Since the violent attack on Israel by Hamas on Oct. 7 and the tragedies emerging in the Gaza Strip from the subsequent Israeli military response, a deep fog of war has settled over the conflict, causing a severe uptick in mis- and dis- information propagating in public discourse. In fact, to just say there is a fog of war would grossly understate recent social media discussions surrounding Israel and Gaza.
In an interview with the Reuters Institute at Oxford University, Shayan Sardarizadeh, a senior journalist covering disinformation for BBC Verify, said, “The volume of misinformation on Twitter was beyond anything I’ve ever seen.” Social media platforms have become breeding grounds for misleading content related to the conflict. Graphic videos purporting to be from Gaza and Israel have flooded these spaces, blurring the line between both genuine and ingenuine footage.
Among the footage falsely presented as part of the current conflict are scenes from video games, like this tweet, which presents a cutscene from the game Arma 2 as video of Hamas shooting down Israeli helicopters. There is also footage originating from other countries, like Syria, Yemen, and Egypt, videos falsely claiming injured Palestinians are crisis actors, and footage from previous Israel/Gaza conflicts presented as having been captured in 2023.
This is on top of non-video based false and misleading information, such as tweets spreading a fake White House memo saying the United States had sent $8 billion in aid to Israel early in the conflict. The reasons for this surge are multifaceted. While there are notable cases of individual actors intentionally spreading disinformation, the majority of false information is spread by people unaware of the misleading status of such content.
Individuals understandably experiencing heightened states of emotion are more likely to begin drawing strong partisan lines around political issues leading to an increased propensity for sharing inaccurate information. People tend to employ sense-making functions to craft narratives that fill in the gaps of uncertainty for their current situation, opening the door for less scrutinous intake of information that feeds into the particular narrative one has adopted, regardless of its underlying veracity.
Having an information space congested with false information, a lack of consensus on the facts, and highly polarized groups discouraged from communicating with one another all signal the presence of “Truth Decay” – a concept coined by the RAND Corporation, referring to increases in disagreement among the public about what constitutes objective fact. The emotional intensity of conflicts like the 2023 Israel-Gaza war exacerbates this phenomenon, as individuals seek information that confirms their biases and discounts contrary evidence.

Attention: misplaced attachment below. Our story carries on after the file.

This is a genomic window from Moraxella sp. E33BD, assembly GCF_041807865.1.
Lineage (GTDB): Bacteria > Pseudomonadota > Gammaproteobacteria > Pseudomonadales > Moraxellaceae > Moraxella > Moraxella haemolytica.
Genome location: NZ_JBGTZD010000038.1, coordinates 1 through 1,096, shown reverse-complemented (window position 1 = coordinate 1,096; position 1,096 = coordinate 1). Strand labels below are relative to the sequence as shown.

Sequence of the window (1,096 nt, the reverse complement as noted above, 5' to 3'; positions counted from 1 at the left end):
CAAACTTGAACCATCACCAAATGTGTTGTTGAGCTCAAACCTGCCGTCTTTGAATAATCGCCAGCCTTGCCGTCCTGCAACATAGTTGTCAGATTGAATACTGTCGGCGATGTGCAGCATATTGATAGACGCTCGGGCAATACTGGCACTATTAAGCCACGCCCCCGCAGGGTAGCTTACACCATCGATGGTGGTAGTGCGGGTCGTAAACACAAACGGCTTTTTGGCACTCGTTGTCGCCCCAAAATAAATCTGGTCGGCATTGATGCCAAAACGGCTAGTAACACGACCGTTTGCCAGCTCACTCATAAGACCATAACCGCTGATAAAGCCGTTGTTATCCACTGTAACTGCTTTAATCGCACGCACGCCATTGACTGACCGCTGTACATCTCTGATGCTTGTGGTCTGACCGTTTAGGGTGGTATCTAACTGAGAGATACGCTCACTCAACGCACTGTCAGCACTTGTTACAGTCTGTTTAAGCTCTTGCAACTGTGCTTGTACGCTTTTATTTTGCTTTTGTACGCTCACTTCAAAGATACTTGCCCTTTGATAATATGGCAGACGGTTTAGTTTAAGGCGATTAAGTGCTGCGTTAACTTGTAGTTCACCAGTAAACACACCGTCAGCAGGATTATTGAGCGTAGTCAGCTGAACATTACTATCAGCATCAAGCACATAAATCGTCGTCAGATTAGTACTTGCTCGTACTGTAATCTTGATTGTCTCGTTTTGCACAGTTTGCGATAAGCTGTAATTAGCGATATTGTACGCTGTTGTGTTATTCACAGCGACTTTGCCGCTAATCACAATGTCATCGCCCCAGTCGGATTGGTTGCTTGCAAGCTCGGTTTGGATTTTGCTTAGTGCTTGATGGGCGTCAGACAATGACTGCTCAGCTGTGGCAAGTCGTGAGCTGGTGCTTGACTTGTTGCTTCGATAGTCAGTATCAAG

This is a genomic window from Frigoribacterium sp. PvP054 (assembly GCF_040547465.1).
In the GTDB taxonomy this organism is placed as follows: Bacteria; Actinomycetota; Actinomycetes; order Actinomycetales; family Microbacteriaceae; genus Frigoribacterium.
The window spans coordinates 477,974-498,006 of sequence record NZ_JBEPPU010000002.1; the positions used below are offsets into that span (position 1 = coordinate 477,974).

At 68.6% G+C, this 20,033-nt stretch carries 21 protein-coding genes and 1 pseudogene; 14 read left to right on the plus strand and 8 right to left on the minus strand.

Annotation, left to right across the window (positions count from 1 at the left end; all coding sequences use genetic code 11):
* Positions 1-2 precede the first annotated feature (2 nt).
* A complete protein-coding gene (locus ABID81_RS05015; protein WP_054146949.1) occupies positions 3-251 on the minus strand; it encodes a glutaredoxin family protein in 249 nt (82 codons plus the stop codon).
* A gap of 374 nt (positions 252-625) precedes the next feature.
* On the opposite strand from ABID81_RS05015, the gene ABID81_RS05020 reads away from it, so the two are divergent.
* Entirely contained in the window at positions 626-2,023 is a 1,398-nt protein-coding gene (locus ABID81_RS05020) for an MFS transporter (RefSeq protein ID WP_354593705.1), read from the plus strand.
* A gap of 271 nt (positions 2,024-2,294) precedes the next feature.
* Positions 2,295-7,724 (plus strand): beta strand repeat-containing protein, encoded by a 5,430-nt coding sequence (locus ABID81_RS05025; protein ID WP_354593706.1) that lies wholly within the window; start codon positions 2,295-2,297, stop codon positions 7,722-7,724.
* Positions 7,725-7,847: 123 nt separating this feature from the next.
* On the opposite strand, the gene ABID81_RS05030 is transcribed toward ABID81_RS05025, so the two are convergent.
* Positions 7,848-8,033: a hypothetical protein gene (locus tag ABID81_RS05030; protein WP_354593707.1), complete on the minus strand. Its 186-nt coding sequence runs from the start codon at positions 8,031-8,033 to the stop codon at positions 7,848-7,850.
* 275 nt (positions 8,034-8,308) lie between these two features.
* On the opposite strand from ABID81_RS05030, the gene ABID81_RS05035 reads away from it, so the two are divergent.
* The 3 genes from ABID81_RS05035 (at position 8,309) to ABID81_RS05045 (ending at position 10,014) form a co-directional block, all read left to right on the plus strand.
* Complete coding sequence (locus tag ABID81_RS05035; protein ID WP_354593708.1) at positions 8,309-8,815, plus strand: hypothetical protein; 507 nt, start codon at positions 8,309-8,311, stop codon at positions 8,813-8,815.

Social media also presents a challenge due to the sheer scale and speed of information spread. Digital platforms facilitate high-speed information sharing, as well as cross-platform cascade, making the ability to control the movement of information within them difficult. The issue extends beyond just the speed of dissemination; in one report, researchers found that false news reached more people and diffused faster than the truth, highlighting worrying vulnerabilities for our information infrastructure.
Platforms such as X (formerly known as Twitter) have also seen specific shifts in their design, making them even more susceptible to this kind of dis/misinformation overload. Monetization of the verification process has inadvertently empowered individuals or entities with unchecked credibility to disseminate dubious information.
With millions of people getting the lion’s share of their news from social media, this represents a significant issue. The mixing of truth with falsehood creates an information ecosystem in which recognizing fact from fiction becomes increasingly difficult for the general population. Under these conditions, mainstream media institutions serve an incredibly important role as gatekeepers to legitimacy, with their reporting serving as signals of veracity for the public. However, deficiencies inherent to the current 24/7 breaking news model that has become prominent among news organizations have brought into question the efficacy of these media organizations in playing their important structural role.